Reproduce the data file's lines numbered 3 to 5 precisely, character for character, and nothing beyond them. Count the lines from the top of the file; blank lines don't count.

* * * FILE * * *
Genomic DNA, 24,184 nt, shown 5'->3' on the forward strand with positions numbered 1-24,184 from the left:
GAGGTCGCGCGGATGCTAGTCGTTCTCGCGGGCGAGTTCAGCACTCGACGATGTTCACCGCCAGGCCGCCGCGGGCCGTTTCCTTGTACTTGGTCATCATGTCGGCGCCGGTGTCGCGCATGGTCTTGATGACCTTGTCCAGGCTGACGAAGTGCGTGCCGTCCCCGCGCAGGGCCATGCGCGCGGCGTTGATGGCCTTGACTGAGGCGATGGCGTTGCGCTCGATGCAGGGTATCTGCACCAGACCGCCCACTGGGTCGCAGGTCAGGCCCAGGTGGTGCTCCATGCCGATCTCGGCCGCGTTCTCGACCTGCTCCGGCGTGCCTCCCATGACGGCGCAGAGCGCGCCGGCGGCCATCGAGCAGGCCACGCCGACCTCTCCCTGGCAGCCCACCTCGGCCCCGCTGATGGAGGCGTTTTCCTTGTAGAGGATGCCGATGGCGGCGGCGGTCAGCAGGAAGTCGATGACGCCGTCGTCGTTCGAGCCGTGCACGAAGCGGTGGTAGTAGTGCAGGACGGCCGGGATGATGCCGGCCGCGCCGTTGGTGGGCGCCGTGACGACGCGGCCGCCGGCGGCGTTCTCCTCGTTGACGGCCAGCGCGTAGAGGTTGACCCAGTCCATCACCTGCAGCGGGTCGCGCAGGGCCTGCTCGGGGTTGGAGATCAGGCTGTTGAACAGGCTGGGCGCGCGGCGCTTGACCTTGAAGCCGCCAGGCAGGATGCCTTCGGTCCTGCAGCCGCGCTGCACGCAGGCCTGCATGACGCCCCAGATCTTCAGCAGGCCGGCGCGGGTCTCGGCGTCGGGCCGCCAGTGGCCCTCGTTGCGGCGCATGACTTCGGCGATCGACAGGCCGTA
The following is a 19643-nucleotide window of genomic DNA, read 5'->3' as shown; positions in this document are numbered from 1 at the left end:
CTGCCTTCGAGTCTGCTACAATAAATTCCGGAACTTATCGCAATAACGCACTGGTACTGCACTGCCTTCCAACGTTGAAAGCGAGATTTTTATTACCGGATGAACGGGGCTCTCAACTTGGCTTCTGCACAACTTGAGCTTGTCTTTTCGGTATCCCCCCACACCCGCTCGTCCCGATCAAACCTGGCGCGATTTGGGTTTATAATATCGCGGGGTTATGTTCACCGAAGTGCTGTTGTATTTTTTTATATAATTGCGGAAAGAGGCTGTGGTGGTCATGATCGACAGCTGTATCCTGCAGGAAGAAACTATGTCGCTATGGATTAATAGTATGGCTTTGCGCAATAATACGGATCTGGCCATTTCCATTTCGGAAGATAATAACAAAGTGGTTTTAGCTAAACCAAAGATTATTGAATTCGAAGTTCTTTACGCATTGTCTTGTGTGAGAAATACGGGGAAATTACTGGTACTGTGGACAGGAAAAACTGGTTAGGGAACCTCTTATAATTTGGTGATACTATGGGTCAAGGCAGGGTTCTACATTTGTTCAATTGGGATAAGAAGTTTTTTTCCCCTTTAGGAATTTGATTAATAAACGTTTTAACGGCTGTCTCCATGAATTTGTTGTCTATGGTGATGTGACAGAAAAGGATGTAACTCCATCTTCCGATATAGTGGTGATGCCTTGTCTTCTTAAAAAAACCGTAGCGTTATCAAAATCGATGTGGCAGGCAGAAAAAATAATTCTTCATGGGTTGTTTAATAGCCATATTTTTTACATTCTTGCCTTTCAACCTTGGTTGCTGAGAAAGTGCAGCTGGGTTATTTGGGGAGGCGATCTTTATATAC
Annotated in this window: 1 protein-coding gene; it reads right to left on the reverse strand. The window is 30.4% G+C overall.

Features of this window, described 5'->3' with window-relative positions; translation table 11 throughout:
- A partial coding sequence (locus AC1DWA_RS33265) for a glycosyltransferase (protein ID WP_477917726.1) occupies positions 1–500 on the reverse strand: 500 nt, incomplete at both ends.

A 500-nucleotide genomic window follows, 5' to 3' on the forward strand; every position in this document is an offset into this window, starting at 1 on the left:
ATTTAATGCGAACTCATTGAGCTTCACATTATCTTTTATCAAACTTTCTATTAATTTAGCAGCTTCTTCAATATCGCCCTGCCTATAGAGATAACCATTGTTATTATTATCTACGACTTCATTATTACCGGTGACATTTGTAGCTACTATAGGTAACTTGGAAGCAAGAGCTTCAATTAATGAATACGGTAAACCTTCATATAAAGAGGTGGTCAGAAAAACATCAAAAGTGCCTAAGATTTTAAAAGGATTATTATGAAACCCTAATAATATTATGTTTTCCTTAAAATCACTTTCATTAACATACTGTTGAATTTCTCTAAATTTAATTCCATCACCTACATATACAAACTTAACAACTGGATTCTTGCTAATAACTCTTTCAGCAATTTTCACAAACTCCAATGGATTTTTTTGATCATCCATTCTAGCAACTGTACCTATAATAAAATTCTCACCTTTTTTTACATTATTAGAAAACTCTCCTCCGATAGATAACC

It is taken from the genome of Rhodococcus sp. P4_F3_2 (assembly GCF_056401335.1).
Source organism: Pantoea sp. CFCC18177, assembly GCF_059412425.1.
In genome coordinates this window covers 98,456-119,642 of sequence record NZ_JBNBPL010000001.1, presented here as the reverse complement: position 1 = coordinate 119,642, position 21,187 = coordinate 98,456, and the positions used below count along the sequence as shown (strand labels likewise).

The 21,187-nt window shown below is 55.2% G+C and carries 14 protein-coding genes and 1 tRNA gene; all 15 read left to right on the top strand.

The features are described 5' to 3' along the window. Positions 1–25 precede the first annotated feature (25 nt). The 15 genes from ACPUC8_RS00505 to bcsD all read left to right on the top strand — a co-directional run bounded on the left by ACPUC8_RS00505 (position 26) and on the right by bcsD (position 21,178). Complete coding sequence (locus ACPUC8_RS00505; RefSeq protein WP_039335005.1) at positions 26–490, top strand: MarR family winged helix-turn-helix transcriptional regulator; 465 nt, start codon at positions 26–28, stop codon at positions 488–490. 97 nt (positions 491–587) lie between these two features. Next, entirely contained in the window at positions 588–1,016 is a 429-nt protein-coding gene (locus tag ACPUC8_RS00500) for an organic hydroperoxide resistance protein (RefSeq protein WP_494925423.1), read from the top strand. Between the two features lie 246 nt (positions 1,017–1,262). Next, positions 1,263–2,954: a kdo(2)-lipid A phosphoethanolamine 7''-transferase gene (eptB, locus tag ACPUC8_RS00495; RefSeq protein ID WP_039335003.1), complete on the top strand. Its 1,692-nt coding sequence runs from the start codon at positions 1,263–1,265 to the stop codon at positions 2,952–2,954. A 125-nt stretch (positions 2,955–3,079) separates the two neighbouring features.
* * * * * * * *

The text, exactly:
The following is a 19643-nucleotide window of genomic DNA, read 5'->3' as shown; positions in this document are numbered from 1 at the left end:
CTGCCTTCGAGTCTGCTACAATAAATTCCGGAACTTATCGCAATAACGCACTGGTACTGCACTGCCTTCCAACGTTGAAAGCGAGATTTTTATTACCGGATGAACGGGGCTCTCAACTTGGCTTCTGCACAACTTGAGCTTGTCTTTTCGGTATCCCCCCACACCCGCTCGTCCCGATCAAACCTGGCGCGATTTGGGTTTATAATATCGCGGGGTTATGTTCACCGAAGTGCTGTTGTATTTTTTTATATAATTGCGGAAAGAGGCTGTGGTGGTCATGATCGACAGCTGTATCCTGCAGGAAGAAACTATGTCGCTATGGATTAATAGTATGGCTTTGCGCAATAATACGGATCTGGCCATTTCCATTTCGGAAGATAATAACAAAGTGGTTTTAGCTAAACCAAAGATTATTGAATTCGAAGTTCTTTACGCATTGTCTTGTGTGAGAAATACGGGGAAATTACTGGTACTGTGGACAGGAAAAACTGGTTAGGGAACCTCTTATAATTTGGTGATACTATGGGTCAAGGCAGGGTTCTACATTTGTTCAATTGGGATAAGAAGTTTTTTTCCCCTTTAGGAATTTGATTAATAAACGTTTTAACGGCTGTCTCCATGAATTTGTTGTCTATGGTGATGTGACAGAAAAGGATGTAACTCCATCTTCCGATATAGTGGTGATGCCTTGTCTTCTTAAAAAAACCGTAGCGTTATCAAAATCGATGTGGCAGGCAGAAAAAATAATTCTTCATGGGTTGTTTAATAGCCATATTTTTTACATTCTTGCCTTTCAACCTTGGTTGCTGAGAAAGTGCAGCTGGGTTATTTGGGGAGGCGATCTTTATATAC
Annotated in this window: 1 protein-coding gene; it reads right to left on the reverse strand. The window is 30.4% G+C overall.